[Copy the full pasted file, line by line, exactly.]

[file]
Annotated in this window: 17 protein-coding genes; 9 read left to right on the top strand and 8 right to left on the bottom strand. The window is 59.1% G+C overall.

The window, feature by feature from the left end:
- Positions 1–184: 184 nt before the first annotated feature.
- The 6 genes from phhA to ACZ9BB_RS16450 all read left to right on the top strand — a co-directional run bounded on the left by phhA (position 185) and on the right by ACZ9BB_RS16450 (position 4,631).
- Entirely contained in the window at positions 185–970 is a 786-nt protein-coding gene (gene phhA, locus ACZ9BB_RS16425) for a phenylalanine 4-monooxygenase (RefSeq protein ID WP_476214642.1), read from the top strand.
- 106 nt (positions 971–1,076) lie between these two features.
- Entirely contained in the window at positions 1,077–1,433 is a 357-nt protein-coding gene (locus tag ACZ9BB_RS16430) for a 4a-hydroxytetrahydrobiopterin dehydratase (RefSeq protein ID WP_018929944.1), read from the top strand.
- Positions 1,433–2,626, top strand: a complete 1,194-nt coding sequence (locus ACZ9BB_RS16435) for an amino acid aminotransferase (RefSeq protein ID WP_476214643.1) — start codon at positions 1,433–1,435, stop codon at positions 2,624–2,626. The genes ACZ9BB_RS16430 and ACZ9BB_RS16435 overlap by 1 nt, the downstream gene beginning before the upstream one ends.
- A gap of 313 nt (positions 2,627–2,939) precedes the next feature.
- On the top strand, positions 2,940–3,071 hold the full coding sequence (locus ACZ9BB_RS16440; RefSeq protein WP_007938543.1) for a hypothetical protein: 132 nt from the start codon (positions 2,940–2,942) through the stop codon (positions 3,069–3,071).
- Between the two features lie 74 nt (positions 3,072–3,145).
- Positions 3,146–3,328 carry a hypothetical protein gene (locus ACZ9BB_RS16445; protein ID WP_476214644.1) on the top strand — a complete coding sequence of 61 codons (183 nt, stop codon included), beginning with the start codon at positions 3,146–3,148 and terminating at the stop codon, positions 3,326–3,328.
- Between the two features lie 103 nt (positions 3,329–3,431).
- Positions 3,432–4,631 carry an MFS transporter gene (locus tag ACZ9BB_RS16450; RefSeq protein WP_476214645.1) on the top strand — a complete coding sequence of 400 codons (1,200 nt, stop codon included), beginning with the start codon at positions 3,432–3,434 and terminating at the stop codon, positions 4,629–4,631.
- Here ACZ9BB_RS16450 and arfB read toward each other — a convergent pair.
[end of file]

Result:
Annotated in this window: 17 protein-coding genes; 9 read left to right on the top strand and 8 right to left on the bottom strand. The window is 59.1% G+C overall.

The window, feature by feature from the left end:
- Positions 1–184: 184 nt before the first annotated feature.
- The 6 genes from phhA to ACZ9BB_RS16450 all read left to right on the top strand — a co-directional run bounded on the left by phhA (position 185) and on the right by ACZ9BB_RS16450 (position 4,631).
- Entirely contained in the window at positions 185–970 is a 786-nt protein-coding gene (gene phhA, locus ACZ9BB_RS16425) for a phenylalanine 4-monooxygenase (RefSeq protein ID WP_476214642.1), read from the top strand.
- 106 nt (positions 971–1,076) lie between these two features.
- Entirely contained in the window at positions 1,077–1,433 is a 357-nt protein-coding gene (locus tag ACZ9BB_RS16430) for a 4a-hydroxytetrahydrobiopterin dehydratase (RefSeq protein ID WP_018929944.1), read from the top strand.
- Positions 1,433–2,626, top strand: a complete 1,194-nt coding sequence (locus ACZ9BB_RS16435) for an amino acid aminotransferase (RefSeq protein ID WP_476214643.1) — start codon at positions 1,433–1,435, stop codon at positions 2,624–2,626. The genes ACZ9BB_RS16430 and ACZ9BB_RS16435 overlap by 1 nt, the downstream gene beginning before the upstream one ends.
- A gap of 313 nt (positions 2,627–2,939) precedes the next feature.
- On the top strand, positions 2,940–3,071 hold the full coding sequence (locus ACZ9BB_RS16440; RefSeq protein WP_007938543.1) for a hypothetical protein: 132 nt from the start codon (positions 2,940–2,942) through the stop codon (positions 3,069–3,071).
- Between the two features lie 74 nt (positions 3,072–3,145).
- Positions 3,146–3,328 carry a hypothetical protein gene (locus ACZ9BB_RS16445; protein ID WP_476214644.1) on the top strand — a complete coding sequence of 61 codons (183 nt, stop codon included), beginning with the start codon at positions 3,146–3,148 and terminating at the stop codon, positions 3,326–3,328.
- Between the two features lie 103 nt (positions 3,329–3,431).
- Positions 3,432–4,631 carry an MFS transporter gene (locus tag ACZ9BB_RS16450; RefSeq protein WP_476214645.1) on the top strand — a complete coding sequence of 400 codons (1,200 nt, stop codon included), beginning with the start codon at positions 3,432–3,434 and terminating at the stop codon, positions 4,629–4,631.
- Here ACZ9BB_RS16450 and arfB read toward each other — a convergent pair.